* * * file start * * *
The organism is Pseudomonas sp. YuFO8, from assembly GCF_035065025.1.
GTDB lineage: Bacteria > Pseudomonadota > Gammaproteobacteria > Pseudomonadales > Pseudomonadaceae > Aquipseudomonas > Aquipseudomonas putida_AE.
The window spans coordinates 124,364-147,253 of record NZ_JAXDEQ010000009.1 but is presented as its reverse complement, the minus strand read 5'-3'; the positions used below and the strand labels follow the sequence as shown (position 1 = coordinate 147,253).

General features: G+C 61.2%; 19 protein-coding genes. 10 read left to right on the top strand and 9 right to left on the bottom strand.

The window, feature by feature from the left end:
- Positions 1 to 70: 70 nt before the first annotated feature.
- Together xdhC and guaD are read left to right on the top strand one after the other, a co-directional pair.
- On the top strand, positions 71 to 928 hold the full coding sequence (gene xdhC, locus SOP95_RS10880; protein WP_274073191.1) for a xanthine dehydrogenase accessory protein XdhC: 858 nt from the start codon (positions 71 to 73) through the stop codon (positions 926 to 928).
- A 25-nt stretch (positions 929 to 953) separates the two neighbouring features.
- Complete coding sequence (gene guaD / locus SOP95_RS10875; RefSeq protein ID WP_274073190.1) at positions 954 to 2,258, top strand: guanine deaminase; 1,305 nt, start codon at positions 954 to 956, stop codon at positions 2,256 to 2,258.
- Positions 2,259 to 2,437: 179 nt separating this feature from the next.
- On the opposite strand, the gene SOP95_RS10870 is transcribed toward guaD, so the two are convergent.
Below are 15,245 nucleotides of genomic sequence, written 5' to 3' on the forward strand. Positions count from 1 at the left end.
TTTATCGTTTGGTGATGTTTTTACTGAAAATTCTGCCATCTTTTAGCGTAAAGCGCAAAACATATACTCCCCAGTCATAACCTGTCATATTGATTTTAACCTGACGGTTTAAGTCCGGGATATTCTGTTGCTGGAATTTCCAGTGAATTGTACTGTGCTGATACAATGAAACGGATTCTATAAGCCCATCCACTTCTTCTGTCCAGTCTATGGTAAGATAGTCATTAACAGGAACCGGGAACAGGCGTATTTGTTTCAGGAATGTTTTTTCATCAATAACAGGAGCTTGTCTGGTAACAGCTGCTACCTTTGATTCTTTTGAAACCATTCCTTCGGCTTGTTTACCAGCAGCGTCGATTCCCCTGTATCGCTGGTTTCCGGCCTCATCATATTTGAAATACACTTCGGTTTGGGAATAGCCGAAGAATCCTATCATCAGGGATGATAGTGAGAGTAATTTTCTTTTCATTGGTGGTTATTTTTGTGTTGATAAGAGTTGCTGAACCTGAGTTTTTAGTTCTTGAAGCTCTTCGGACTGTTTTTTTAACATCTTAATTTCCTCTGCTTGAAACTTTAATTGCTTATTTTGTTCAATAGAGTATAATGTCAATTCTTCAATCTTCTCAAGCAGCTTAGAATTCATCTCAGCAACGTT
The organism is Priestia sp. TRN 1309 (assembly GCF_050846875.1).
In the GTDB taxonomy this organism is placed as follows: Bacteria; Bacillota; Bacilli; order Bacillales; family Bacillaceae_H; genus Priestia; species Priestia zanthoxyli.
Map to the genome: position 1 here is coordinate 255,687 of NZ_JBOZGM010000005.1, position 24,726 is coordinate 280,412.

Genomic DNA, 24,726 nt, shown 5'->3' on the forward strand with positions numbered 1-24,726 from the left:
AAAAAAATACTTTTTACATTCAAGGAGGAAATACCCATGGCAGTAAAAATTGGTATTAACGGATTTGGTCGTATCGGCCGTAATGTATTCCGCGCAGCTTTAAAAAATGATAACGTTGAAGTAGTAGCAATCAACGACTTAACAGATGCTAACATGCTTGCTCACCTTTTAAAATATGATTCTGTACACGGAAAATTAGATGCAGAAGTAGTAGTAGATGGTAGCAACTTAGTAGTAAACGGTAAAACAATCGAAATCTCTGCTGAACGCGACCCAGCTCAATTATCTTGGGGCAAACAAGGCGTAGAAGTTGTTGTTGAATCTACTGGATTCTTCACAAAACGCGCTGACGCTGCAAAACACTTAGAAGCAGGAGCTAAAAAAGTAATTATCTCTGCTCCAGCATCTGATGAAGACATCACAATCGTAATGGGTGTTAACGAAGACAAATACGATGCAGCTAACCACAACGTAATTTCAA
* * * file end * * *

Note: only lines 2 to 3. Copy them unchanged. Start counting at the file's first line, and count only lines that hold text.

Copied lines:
GTDB lineage: Bacteria > Pseudomonadota > Gammaproteobacteria > Pseudomonadales > Pseudomonadaceae > Aquipseudomonas > Aquipseudomonas putida_AE.
The window spans coordinates 124,364-147,253 of record NZ_JAXDEQ010000009.1 but is presented as its reverse complement, the minus strand read 5'-3'; the positions used below and the strand labels follow the sequence as shown (position 1 = coordinate 147,253).